Prosecution Of Assange Would Lead To End Of 1st Amendment Experts Warn and Citizen Spies: The Long Rise of Americas Surveillance Society

May 3rd marks the 30th anniversary of World Press Freedom Day, established by the UN to remind governments about the necessity to respect their commitment to freedom of the press.

The Biden administration touts press freedom but continues the Trump administrations efforts to extradite Julian Assange from the UK to the United States for trial on Espionage Act charges that could lead to 175 years in prison. Assange is being prosecuted for obtaining and publishing classified military and diplomatic documents evidencing US war crimes in Iraq and Afghanistan. He is the first publisher to be charged under the Espionage Act for revealing state secrets.

The Biden administration hypocritically criticizes Russia for arresting Evan Gershkovich, a US journalist, for espionage while trying to extradite and try Assange, who is an Australian citizen. Both men are journalists detained in a foreign country on espionage charges for doing what journalists do.

Guest – Marjorie Cohn is a member of the national advisory board of Assange Defense. She is professor emerita at Thomas Jefferson School of Law and former president of the National Lawyers Guild. Her new article about Assange and Gershkovich was just published by Truthout.


Citizen Spies: The Long Rise of Americas Surveillance Society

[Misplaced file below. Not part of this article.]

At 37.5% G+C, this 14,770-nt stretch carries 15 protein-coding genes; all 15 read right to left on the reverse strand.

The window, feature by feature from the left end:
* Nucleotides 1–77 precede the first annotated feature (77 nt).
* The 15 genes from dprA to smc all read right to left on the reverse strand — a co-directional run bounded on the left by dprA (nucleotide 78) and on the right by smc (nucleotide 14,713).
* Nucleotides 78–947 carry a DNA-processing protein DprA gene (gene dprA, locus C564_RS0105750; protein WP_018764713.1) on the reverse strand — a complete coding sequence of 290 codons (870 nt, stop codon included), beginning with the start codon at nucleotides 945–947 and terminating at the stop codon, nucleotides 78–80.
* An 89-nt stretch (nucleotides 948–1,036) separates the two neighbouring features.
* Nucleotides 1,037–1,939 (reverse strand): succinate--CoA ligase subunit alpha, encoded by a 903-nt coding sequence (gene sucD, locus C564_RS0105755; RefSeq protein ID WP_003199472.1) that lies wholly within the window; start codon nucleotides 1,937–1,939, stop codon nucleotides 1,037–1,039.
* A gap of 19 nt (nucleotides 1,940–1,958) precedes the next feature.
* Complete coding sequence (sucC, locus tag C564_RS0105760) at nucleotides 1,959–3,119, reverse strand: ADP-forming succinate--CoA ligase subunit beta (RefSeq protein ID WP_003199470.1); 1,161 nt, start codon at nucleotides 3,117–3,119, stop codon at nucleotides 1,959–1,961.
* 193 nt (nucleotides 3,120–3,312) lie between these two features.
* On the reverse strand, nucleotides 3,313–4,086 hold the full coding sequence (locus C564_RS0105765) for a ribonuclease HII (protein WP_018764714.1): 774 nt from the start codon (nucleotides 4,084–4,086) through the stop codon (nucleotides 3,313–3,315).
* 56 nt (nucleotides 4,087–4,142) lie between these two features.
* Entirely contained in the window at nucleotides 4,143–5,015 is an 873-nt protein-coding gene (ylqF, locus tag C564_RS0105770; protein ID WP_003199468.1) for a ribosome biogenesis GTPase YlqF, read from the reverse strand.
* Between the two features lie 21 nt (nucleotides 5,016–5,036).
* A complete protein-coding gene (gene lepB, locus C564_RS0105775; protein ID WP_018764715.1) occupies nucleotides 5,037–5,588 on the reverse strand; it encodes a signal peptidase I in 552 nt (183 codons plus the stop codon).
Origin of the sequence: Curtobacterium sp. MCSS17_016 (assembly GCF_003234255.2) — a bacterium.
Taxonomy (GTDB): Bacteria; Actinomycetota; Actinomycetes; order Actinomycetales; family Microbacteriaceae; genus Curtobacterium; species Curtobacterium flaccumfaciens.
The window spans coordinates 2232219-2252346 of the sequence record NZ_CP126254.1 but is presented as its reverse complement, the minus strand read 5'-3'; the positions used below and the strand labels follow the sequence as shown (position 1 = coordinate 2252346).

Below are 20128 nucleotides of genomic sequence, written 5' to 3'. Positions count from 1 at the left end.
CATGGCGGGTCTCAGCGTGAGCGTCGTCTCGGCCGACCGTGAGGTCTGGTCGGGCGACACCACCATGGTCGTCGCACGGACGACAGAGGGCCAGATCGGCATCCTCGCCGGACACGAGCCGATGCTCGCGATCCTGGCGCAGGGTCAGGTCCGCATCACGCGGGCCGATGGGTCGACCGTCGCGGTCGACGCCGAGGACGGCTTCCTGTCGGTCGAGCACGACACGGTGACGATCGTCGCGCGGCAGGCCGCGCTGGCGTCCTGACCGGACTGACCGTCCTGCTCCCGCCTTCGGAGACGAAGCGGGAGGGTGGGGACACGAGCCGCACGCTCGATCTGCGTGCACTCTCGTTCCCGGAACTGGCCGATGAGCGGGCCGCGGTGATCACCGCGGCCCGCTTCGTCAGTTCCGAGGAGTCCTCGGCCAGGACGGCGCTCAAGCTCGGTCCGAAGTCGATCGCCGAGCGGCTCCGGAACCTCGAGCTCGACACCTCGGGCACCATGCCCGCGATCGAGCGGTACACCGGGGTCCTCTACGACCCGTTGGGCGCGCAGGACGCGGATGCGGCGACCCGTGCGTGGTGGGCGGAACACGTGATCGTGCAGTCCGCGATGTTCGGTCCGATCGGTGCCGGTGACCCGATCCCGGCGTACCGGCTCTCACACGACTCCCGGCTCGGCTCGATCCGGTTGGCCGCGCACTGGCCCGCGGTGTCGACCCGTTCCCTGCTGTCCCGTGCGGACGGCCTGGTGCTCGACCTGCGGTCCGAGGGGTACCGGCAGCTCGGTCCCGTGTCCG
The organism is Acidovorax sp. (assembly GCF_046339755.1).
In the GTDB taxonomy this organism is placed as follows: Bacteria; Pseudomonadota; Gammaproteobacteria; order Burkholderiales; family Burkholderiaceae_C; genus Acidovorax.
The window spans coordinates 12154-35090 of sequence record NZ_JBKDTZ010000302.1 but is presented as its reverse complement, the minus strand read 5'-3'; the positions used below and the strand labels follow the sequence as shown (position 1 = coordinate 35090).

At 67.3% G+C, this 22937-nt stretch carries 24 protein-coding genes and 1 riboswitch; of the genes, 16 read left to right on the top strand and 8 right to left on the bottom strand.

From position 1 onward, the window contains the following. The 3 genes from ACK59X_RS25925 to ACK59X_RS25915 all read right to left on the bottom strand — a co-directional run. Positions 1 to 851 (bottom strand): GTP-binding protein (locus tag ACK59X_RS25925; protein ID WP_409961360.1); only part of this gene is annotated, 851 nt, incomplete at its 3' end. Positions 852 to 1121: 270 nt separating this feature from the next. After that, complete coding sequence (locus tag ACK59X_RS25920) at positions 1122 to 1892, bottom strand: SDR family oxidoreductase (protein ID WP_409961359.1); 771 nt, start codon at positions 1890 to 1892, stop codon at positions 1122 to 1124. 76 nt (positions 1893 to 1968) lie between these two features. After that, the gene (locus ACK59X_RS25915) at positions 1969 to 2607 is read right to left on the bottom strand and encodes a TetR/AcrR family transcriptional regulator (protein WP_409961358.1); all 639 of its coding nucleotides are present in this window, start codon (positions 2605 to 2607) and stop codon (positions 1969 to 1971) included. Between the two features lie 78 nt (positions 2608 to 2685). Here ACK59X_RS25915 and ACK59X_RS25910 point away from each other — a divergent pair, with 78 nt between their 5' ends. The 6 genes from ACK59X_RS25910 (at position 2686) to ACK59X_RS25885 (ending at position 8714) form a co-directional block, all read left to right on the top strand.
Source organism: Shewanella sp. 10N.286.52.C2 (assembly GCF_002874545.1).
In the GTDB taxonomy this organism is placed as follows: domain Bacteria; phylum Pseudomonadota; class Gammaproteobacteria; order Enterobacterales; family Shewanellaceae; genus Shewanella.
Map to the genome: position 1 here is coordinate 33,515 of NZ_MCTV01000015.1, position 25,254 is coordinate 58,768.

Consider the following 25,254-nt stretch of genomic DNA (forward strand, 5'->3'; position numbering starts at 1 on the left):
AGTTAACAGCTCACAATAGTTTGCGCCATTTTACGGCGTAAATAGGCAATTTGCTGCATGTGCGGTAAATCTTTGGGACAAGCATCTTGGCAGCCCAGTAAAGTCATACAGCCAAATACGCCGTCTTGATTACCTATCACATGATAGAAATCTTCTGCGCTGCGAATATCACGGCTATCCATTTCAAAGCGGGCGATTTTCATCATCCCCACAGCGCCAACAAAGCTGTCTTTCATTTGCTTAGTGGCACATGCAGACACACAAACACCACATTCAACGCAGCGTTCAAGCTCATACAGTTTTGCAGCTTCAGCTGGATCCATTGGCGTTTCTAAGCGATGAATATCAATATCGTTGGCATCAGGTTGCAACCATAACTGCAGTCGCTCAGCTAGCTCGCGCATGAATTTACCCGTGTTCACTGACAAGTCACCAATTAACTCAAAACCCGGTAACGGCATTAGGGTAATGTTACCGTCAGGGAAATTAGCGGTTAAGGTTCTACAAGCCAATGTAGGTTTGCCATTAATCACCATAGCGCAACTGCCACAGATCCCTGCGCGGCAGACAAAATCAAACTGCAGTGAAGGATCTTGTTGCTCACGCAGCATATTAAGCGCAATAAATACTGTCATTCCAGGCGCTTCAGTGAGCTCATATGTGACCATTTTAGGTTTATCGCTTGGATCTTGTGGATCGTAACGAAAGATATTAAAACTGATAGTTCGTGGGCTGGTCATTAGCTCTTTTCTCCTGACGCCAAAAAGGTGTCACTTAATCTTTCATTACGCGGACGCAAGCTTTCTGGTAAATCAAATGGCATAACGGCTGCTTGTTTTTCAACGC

The U.S. Department of Homeland Securitys program If You See Something, Say Something, launched in 2010, urges citizens to be aware of and to report, potential threats. Examples of suspicious activity include unattended packages or baggage; circumstances that appear out of the ordinary, like an open door that is usually closed; a person asking for detailed information about a buildings layout or purpose, and changes in security protocol or shifts. Also of concern is any person seen loitering around a building, writing notes, sketches, and taking photographs or measurements.

The DHS website is careful to note that, Factors such as race, ethnicity, and/or religious affiliation are not suspicious. Yet as listeners know, incidents of ethnic profiling are many, including one in which a Southwest Airlines passenger was taken off a flight for speaking Arabic.

The history of citizen spying and reporting on others is not new in this country. And the See Something campaign isnt the only civilian spying program around. Many jurisdictions have Neighborhood Watch programs. The U.S. Department of Justices National Neighborhood Watch initiative enlists community members to assist crime prevention and to prepare neighborhoods for disasters and emergency response.

Guest ” Joshua Reeves author of Citizen Spies, The Long Rise of Americas Surveillance Society . He is associate professor of New Media Communications and Speech Communication at Oregon State University, where hes also a fellow in their Center for the Humanities. An associate editor of the journal Surveillance and Society, hes also written the just-released book, Killer Apps: War, Media, Machine.

Hosted by attorneys Heidi Boghosian, Marjorie Cohn and Julie Hurwitz

Share This Episode